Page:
Jim Kalafus

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Tom... you can research the effects of 'suction' quite easily by reading ONLY first-week accounts from that OTHER large vessel which sank soon after the Titanic.

In the case of the Lusitania, more people survived by sinking with the ship than escaped in the lifeboats~ with fully 100 of the 761 survivors getting away in one boat, and a second boat successfully lowered with only three people in it. And while the term 'suction' was invariably used to describe what happened as the ship sank, a close reading of all the accounts seems to point more towards a violent, buffetting force that pushed people AWAY from the ship as she went under.

Mr. Myers, for instance, who sank with the Lusitania in a port side lifeboat, was driven into things under water with enough force to break bones and rupture his abdomen, but he was not pulled down with the ship.

Mrs. Pye described a suction she encountered while she was under water which dragged her daughter out of her arms. BUT, Mrs. Pye was in the lifeboat that was driven up against the davits and destroyed as the boat deck submerged. At that point the ship still had about two minutes to live. The suction SHE encountered was most likely just the force of the water washing across the ship and into the submerging A deck.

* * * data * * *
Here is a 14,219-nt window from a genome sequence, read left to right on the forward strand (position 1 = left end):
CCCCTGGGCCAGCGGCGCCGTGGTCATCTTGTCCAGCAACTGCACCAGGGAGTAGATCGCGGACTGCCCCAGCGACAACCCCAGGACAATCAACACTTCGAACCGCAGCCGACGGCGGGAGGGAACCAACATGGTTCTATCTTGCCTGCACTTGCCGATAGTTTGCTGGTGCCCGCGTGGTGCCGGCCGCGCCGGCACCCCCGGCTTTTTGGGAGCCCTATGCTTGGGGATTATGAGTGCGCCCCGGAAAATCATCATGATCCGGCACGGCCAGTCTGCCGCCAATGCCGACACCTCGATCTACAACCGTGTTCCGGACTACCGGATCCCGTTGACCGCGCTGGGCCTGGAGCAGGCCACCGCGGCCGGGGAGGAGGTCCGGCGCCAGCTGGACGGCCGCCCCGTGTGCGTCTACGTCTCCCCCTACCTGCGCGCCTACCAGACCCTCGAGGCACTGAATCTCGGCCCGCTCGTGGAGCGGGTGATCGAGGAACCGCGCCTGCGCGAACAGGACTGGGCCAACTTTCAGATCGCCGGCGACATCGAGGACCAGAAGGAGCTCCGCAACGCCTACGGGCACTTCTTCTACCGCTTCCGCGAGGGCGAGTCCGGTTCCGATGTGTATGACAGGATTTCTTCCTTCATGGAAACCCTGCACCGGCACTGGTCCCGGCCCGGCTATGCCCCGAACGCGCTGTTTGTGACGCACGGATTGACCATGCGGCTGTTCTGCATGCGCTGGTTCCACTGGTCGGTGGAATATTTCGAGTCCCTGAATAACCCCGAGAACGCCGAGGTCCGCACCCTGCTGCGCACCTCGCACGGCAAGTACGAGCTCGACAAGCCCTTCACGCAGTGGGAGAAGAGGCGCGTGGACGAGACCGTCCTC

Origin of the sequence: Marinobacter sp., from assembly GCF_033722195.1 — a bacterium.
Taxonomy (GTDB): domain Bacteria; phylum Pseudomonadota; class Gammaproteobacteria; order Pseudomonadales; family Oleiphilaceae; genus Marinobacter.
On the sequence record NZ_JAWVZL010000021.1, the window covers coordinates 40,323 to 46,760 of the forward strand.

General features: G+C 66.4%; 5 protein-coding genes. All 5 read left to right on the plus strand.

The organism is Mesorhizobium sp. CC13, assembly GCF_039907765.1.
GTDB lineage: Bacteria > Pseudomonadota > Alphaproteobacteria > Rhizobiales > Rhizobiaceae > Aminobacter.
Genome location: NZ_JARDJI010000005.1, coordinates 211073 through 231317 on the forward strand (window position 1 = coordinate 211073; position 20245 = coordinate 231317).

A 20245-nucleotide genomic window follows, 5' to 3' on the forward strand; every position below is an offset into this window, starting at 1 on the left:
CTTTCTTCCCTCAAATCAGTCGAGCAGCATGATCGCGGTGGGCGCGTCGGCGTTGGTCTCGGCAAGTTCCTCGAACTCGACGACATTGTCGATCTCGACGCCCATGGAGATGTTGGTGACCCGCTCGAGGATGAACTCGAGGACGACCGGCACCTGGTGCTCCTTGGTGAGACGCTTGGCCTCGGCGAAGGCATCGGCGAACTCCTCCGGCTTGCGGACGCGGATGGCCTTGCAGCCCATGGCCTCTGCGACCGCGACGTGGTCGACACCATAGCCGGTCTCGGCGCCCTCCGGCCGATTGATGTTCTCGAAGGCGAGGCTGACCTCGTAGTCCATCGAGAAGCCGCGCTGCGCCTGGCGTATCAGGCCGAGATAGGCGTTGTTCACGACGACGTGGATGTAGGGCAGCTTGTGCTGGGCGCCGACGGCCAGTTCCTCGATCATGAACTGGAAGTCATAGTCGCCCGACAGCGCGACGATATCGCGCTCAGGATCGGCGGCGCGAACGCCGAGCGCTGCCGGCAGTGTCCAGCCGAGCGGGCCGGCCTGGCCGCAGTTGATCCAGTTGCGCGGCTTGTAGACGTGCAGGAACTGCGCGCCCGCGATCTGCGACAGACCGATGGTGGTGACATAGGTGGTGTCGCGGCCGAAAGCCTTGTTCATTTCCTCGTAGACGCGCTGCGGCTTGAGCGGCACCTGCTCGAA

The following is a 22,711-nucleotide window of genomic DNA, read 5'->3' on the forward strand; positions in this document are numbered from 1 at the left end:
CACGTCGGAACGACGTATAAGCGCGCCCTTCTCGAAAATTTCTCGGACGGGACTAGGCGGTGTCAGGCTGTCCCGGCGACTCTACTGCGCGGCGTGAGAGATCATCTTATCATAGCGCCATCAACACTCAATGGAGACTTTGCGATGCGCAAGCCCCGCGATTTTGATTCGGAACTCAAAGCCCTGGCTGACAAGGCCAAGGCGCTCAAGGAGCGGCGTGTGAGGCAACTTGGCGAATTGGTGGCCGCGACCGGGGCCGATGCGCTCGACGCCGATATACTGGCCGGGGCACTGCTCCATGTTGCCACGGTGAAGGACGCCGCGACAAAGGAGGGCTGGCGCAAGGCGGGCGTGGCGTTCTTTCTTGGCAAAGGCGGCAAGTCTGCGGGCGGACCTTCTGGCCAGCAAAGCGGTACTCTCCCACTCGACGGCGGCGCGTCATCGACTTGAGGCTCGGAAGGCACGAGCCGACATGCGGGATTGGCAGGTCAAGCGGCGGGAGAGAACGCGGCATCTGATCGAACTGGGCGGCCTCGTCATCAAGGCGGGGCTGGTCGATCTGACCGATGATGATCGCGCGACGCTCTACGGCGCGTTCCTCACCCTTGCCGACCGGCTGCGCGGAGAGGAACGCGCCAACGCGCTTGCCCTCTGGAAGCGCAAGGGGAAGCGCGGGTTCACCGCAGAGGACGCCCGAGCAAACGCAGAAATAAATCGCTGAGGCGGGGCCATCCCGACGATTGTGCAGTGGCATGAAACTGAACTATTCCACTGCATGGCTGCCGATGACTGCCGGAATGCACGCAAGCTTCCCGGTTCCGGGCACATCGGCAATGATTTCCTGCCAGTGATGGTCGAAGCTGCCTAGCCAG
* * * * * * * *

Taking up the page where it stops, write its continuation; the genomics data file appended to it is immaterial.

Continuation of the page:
Quite a few people were sucked into the funnels, but washed back out again. Mrs. Gwyer being the most oft-quoted of these.

Rita Jolivet and friends stood in the A deck lobby (facing the elevators, by her own testimony, and there was no one trapped in them) until seconds before the ship sank. They emerged from the port door as the water washed over the top of the funnel deck from starboard. The force of this wave tore Miss Jolivet out of her buttoned shoes, and pushed her against the rail as the ship sank. But, she surfaced almost immediately.

Belle Naish and her husband were standing in the same general area as the Jolivet party when the ship sank. As she described it, one moment the water was coming over their feet, the next it was up to their waists, and then suddenly she was below the surface feeling a strange sense of peace as she looked up at the sunlight from under water. She described being pulled down for a few moments and then drifting clear and coming back to the surface.

Dwight Carlton Harris was several yards from the ship as she sank....perhaps 20. He saw a huge upheaval, which drove the hundreds of people who sank with the Lusitania (as well as a huge amount of wreckage) outward and away from the spot from which the ship had disappeared. MANY spoke of riding this wave away from where the she sank, but Harris gives by far the best account by anyone who watched this mass of people and debris wash TOWARDS him.
 

Tom McLeod